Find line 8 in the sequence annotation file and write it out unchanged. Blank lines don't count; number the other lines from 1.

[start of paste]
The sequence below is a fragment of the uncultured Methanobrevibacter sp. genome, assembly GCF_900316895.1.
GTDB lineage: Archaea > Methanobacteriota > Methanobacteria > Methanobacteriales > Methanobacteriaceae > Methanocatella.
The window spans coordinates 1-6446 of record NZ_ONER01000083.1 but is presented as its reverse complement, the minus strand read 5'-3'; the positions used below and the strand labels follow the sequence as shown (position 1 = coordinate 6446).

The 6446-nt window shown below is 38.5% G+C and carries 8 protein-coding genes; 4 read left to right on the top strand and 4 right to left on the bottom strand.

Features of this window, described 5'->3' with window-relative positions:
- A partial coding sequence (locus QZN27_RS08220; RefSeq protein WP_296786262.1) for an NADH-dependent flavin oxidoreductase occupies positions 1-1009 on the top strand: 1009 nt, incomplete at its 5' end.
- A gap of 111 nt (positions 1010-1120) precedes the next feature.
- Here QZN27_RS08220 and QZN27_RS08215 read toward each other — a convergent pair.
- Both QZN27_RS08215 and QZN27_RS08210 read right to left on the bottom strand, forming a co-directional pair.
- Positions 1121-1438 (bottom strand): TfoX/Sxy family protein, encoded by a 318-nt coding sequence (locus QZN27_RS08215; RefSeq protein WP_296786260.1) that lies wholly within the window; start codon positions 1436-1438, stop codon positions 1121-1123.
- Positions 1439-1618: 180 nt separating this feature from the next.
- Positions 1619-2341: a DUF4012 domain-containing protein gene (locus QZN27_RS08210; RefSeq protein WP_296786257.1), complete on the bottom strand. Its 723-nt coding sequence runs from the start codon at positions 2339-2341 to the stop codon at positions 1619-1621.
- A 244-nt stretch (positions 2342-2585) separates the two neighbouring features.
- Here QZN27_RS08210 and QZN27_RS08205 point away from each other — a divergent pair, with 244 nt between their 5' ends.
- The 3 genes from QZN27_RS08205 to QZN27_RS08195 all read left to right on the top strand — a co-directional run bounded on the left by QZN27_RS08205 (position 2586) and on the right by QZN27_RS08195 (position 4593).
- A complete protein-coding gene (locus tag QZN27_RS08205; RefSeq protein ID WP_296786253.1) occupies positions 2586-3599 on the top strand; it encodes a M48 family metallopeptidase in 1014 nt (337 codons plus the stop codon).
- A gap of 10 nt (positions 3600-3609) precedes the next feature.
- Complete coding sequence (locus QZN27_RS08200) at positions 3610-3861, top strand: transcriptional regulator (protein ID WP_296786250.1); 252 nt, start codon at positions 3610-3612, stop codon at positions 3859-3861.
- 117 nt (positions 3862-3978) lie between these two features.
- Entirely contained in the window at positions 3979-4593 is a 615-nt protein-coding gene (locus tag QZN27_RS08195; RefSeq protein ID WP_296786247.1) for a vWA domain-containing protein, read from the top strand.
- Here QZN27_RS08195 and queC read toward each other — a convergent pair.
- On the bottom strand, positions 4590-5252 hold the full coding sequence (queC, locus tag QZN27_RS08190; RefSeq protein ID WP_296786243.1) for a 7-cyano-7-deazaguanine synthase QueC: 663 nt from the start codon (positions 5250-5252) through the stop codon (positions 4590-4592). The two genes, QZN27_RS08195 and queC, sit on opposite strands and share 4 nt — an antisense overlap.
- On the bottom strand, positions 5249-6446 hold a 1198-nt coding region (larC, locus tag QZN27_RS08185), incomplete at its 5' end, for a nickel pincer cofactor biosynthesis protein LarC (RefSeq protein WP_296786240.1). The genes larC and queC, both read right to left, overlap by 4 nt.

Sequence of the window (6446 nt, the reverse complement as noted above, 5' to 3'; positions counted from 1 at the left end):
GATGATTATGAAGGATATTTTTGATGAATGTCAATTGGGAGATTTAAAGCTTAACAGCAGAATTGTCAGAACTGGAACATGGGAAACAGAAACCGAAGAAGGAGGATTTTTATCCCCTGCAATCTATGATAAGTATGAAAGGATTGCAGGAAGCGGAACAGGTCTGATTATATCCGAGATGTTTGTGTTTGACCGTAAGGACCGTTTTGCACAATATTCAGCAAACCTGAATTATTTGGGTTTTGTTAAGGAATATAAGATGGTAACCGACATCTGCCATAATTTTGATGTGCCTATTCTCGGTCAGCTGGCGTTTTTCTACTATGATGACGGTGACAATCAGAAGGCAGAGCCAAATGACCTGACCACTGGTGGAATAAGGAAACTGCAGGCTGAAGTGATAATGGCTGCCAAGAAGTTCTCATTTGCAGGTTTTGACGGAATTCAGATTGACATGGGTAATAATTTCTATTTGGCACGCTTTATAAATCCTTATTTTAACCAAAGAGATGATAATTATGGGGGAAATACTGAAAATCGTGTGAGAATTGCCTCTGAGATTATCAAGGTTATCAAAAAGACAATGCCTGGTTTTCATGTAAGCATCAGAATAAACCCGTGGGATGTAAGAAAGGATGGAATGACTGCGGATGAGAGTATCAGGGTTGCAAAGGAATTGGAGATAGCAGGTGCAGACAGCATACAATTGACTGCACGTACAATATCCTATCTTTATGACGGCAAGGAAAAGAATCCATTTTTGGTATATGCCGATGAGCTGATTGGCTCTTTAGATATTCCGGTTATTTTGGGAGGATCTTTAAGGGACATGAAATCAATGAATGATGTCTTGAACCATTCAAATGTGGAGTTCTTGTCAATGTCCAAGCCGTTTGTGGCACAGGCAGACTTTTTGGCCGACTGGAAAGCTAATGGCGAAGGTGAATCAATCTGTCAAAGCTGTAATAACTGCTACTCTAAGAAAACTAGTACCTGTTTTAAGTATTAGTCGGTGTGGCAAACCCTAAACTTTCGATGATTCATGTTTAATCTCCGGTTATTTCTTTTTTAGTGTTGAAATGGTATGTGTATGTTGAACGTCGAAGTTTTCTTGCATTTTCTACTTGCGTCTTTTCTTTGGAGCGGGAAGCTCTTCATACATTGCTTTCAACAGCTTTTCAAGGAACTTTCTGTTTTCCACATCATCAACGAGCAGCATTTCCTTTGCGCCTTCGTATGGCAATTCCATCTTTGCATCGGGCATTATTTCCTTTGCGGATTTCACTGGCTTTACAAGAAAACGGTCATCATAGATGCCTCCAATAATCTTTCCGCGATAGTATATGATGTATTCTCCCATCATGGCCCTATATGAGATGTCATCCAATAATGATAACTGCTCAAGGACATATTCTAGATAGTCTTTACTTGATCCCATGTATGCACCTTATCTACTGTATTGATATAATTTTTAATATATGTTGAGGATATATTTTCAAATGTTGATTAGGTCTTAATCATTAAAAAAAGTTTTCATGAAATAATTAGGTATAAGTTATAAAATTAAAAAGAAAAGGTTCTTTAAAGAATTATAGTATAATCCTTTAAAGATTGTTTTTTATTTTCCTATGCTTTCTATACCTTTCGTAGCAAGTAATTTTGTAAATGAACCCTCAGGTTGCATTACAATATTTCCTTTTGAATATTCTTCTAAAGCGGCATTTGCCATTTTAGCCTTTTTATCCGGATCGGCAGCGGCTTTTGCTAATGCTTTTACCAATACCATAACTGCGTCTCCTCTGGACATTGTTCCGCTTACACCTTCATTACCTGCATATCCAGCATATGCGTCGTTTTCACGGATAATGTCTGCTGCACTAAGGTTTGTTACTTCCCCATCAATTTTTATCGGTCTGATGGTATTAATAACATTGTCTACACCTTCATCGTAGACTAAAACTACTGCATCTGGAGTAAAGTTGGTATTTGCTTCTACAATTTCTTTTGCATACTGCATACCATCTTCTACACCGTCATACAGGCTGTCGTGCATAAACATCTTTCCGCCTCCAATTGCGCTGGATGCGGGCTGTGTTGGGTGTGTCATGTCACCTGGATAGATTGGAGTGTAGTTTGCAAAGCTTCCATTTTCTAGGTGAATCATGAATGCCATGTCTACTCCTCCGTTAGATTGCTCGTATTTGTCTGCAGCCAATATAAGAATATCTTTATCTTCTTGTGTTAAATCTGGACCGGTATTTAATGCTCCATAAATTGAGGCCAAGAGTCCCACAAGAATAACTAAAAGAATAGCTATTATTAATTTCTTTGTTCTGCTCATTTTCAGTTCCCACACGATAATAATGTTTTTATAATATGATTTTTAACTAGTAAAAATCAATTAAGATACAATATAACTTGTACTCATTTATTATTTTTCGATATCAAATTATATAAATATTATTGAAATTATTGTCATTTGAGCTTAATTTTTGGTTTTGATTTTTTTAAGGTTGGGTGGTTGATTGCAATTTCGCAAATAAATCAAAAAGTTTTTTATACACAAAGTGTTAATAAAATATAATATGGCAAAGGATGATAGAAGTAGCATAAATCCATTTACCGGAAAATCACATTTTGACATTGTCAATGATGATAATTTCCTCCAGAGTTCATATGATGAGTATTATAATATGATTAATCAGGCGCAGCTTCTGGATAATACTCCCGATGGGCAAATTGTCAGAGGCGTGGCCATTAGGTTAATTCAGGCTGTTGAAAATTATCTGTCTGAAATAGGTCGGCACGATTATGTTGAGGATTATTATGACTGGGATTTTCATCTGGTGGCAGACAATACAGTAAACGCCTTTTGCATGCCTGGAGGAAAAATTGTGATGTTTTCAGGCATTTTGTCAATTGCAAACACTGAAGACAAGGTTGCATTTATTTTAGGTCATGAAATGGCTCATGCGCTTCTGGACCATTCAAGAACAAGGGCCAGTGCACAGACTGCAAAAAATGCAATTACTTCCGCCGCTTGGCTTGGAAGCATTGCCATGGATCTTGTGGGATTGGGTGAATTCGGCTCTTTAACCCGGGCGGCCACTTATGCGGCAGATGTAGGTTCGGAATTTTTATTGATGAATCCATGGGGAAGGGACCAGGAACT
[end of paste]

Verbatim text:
- Here QZN27_RS08220 and QZN27_RS08215 read toward each other — a convergent pair.